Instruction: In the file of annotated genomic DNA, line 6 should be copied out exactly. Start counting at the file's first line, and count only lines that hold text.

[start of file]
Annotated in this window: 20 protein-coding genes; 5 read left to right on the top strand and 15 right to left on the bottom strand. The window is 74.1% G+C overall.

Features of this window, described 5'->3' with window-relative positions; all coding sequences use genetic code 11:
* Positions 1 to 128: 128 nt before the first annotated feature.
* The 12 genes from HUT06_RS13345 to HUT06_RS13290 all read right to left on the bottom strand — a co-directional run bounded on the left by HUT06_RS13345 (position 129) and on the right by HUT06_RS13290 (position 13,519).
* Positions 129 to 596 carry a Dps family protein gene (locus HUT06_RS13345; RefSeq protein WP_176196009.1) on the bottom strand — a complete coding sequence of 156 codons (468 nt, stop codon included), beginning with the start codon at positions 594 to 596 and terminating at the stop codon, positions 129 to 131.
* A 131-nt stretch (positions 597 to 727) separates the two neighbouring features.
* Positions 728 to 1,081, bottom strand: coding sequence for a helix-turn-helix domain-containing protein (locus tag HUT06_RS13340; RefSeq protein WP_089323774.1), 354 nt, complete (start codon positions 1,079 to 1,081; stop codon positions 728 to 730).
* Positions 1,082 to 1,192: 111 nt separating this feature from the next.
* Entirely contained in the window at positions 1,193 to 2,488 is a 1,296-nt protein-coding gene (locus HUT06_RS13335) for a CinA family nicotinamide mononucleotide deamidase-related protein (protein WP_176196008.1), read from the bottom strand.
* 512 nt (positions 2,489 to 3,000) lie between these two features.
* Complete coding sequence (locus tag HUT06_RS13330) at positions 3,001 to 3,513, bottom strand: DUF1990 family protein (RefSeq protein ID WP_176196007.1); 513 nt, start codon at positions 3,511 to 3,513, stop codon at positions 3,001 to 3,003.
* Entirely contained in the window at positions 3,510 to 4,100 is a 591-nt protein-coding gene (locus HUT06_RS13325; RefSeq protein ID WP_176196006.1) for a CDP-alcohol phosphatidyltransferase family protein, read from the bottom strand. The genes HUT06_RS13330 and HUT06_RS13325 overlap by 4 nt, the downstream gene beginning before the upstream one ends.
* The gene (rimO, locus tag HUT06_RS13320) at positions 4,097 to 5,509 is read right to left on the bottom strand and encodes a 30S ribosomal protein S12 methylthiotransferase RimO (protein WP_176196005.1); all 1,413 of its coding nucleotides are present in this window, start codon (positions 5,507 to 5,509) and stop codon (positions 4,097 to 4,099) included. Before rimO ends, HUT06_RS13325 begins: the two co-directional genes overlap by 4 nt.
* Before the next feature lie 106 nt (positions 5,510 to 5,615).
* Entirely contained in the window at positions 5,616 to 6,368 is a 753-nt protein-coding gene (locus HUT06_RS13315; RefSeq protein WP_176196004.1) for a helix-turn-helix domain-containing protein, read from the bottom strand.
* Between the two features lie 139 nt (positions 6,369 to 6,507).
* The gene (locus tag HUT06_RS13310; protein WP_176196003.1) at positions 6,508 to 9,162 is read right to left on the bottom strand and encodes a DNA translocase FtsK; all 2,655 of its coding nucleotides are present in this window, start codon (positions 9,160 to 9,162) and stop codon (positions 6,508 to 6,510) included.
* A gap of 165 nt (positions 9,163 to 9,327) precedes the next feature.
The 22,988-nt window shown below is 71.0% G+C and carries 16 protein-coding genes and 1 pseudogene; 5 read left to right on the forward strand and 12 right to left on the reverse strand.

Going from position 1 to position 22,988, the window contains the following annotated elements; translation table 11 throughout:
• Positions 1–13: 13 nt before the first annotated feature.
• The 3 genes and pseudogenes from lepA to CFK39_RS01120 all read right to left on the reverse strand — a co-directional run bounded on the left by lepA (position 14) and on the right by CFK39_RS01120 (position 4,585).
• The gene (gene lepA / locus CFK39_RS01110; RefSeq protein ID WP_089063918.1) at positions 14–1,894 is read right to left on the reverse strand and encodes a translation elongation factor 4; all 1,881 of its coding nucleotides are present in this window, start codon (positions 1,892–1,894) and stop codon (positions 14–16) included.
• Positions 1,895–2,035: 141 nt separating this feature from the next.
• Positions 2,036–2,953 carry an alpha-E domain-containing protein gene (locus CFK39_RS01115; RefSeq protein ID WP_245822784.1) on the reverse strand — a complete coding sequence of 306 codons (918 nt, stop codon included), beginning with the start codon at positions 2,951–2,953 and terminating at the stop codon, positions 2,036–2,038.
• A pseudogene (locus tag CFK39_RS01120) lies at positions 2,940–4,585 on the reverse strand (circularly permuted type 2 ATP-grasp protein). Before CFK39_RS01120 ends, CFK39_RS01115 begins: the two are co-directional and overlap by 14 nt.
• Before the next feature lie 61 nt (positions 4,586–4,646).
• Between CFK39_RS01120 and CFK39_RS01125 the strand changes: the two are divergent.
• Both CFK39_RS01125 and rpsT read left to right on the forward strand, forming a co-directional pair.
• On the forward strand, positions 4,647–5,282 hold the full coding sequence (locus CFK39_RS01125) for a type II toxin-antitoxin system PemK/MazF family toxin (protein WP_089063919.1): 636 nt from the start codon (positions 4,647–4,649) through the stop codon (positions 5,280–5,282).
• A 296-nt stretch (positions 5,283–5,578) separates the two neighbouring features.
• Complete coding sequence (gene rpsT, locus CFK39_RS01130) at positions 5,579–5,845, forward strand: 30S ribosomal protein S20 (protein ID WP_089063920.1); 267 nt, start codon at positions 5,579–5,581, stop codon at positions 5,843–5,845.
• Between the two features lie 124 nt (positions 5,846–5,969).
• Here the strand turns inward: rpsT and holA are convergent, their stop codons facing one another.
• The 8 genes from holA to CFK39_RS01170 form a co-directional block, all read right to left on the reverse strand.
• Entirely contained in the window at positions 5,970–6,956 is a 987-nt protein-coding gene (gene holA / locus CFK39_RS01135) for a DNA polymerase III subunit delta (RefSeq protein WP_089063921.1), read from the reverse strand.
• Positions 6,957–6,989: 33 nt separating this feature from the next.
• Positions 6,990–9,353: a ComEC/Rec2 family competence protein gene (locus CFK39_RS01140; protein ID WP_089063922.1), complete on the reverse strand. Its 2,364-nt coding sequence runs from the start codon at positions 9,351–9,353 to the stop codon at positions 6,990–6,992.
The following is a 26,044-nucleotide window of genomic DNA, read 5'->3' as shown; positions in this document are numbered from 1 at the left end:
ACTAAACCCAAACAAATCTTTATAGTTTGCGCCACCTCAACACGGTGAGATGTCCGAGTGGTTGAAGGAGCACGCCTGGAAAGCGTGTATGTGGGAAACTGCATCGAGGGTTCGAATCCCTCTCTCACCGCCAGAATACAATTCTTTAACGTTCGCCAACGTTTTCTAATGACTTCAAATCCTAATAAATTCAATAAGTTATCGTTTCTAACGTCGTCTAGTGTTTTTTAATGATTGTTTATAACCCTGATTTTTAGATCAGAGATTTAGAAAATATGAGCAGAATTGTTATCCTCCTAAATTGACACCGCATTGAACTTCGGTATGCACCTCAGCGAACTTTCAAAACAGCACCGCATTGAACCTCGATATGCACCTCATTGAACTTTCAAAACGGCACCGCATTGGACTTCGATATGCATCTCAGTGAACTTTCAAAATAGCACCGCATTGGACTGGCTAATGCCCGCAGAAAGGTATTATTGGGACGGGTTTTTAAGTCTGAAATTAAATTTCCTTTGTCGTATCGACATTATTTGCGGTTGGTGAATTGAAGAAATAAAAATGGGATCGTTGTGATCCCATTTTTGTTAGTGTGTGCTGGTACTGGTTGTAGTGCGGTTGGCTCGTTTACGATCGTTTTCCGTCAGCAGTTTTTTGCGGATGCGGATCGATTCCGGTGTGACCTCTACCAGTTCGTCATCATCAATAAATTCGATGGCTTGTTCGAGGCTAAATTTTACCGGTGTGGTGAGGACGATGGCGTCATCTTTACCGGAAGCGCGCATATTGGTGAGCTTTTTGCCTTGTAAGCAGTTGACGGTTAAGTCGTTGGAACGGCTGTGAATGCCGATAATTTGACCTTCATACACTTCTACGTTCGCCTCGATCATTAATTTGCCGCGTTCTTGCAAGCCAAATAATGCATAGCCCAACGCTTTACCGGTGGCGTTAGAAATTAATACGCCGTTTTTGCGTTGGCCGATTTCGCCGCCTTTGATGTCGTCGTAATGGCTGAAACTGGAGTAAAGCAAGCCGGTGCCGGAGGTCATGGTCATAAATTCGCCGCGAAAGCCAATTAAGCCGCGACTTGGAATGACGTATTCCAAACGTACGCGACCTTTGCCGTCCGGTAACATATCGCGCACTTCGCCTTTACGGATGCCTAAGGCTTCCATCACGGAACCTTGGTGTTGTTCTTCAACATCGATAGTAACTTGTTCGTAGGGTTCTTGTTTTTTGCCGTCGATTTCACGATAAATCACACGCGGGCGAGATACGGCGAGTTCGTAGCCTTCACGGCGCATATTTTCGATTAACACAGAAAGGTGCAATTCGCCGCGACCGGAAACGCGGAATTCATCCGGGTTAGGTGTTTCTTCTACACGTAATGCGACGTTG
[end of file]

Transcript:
* A 131-nt stretch (positions 597 to 727) separates the two neighbouring features.